• SCLC had a funding base of roughly $1.2 million during fiscal 2008.  It spent about $1.0 million of that with roughly 60% of that going towards its programs and 40% going towards administrative expenses, which is extremely high. When you’re donating to an organization, you’d normally like to see 80-85% plus being directed to programs.  As it is, the fact that they’re spending so much on administrative activities speaks directly to a problem, particularly since there’s not that much to administer in the first place.
  • Here’s a breakdown of SCLC’s “programs” and how much was spent on each one during fiscal 2008:
Program Dollars Spent
Criminal, Social and Environmental Justice $    57,197
Economic Development $     57, 197
Non-violent Conflict Resolution $  400,375
Education $     57,197
Total $  571,966
    • I have to stop here for a moment and comment on these “programs” for this itself is an indictment of the organization right here.  They spent $ 400,000 on conflict resolution while the board itself can’t get along?  They only spent $ 57,000 on economic development?  When you look at these programs and consider the large percentage of expenditures devoted to “administration”, you can safely conclude that not much is happening here other than folks getting paid.  Anyone assessing the strength of this organization and its ability to represent African-Americans can pretty much arrive at the conclusion that it’s weak and represents really no one save for those with a pecuniary interest in its existence.
  • The major source of SCLC revenues appears to be from advertising fees for the SCLC magazine that’s published five times a year.  Most of the ad revenue appears to come from major corporations and it appears that this operation is losing significant money.  I suspect that the downturn as well as the move away from printed advertising are the culprits.  Again, this is a management issue.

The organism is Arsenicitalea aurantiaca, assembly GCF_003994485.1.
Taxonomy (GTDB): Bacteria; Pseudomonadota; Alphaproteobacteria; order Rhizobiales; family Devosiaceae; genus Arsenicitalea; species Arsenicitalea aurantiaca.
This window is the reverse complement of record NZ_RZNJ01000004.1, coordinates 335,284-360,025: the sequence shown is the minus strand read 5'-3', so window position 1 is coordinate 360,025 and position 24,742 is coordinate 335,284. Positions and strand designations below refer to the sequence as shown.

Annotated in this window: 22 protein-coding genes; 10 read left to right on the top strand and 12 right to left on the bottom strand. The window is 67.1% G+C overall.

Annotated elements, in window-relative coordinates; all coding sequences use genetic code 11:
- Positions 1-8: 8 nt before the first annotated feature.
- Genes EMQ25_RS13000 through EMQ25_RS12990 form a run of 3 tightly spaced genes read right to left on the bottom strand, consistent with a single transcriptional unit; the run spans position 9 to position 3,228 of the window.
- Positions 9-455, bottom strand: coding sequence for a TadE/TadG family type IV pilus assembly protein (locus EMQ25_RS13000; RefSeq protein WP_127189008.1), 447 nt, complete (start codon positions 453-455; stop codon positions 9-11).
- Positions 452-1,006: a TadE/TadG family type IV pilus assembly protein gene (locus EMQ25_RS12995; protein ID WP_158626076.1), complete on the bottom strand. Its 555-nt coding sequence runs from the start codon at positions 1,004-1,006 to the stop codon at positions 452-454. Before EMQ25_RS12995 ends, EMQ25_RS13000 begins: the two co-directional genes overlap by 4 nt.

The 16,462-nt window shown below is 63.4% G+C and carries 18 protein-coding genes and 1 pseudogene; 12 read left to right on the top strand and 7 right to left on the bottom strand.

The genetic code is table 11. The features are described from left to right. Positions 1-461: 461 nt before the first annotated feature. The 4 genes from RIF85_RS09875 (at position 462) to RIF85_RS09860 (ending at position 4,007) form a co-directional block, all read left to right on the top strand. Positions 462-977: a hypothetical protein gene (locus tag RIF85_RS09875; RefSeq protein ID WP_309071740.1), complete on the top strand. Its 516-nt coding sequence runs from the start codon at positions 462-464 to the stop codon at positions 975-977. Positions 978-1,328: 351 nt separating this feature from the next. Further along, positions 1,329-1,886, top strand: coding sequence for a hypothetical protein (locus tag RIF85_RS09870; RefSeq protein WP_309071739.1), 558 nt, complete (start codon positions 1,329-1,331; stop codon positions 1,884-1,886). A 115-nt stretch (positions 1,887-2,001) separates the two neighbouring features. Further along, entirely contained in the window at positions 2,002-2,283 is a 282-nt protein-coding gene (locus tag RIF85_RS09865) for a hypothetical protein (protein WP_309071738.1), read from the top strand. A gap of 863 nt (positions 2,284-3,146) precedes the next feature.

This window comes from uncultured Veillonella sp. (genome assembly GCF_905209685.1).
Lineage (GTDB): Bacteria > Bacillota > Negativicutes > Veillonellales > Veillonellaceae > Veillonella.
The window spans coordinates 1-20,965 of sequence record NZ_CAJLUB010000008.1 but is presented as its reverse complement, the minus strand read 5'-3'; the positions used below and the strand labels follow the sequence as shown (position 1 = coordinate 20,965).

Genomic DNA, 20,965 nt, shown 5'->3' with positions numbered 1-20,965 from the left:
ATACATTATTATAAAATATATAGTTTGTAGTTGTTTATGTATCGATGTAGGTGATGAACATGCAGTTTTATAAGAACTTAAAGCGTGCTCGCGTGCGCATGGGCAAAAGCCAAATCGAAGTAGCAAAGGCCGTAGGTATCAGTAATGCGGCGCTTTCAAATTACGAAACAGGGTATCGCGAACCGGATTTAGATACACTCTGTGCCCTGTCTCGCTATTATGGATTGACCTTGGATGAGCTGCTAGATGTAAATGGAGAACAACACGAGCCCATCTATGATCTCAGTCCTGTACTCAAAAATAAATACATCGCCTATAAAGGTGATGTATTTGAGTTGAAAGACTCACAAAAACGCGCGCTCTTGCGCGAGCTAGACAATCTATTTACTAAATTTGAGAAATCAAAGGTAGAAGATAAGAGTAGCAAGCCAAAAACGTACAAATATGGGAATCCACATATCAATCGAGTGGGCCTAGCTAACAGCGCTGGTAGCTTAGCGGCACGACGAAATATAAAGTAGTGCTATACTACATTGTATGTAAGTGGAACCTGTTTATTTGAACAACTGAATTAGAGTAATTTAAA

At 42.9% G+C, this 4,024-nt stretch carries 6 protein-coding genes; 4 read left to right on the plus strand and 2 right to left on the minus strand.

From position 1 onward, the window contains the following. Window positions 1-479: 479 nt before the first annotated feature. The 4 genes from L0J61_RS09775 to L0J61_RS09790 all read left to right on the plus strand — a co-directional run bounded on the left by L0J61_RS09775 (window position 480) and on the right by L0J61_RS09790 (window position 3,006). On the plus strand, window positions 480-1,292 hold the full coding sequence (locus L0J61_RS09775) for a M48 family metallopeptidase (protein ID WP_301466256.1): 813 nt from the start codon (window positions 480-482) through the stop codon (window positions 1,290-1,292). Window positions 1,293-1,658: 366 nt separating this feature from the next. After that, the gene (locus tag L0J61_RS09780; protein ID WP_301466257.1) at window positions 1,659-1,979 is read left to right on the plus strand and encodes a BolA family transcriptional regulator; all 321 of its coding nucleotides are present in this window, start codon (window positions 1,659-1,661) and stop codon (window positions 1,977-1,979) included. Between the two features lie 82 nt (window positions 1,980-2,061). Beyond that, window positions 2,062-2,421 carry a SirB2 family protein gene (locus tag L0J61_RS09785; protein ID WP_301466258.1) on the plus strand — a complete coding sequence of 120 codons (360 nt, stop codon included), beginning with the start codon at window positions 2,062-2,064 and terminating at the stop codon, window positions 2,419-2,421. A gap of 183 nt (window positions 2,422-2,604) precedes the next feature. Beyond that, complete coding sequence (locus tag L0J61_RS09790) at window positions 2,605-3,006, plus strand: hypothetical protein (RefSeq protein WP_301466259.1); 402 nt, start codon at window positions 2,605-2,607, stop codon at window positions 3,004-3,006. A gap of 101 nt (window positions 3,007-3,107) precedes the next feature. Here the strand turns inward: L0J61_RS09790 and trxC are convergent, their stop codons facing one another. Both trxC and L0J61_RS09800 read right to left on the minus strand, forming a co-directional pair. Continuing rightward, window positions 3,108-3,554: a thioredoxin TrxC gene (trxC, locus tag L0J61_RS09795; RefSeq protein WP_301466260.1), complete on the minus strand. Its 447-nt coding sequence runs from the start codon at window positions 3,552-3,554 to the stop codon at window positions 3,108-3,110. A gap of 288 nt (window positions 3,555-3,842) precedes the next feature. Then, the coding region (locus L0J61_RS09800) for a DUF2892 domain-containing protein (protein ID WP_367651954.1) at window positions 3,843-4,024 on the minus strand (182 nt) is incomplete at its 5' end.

• Most non-profits of similar size provide audited financial statements right on their website.  SCLC has none.  Again, a lack of transparency.
  • Every tax return I saw reflects what’s known as a prior period adjustment.   Prior period adjustments are generally corrections of errors in the prior year’s numbers.  I can understand an occasional error, but the errors here are consistent and are material with the last error adjustment being nearly   $ 300,000.  I suspect that these adjustments are behind the allegations being made and I’d tend to agree that they require an explanation.  There are a number of inconsistencies on the returns that would indicate a problem with the organization’s bookkeeping.
  • This organization does not enjoy significant financial support from those who it purportedly represents.  Again, the bulk of its money comes from corporate America and this is a theme with many African-American social service organizations.   Now mind you, based on what I’m seeing here, I wouldn’t donate anything until there was strong management and relevant program implementation, but there’s a question that must be asked here.  How can someone purport to represent your interests when you did not “pay” them to do so?  The only conclusion here is that they only represented you so they could get paid. (See the business of  discrimination).  That’s why their programmatic expenditures are for nothing but a bunch of bullshit (excuse me, but no other word fit).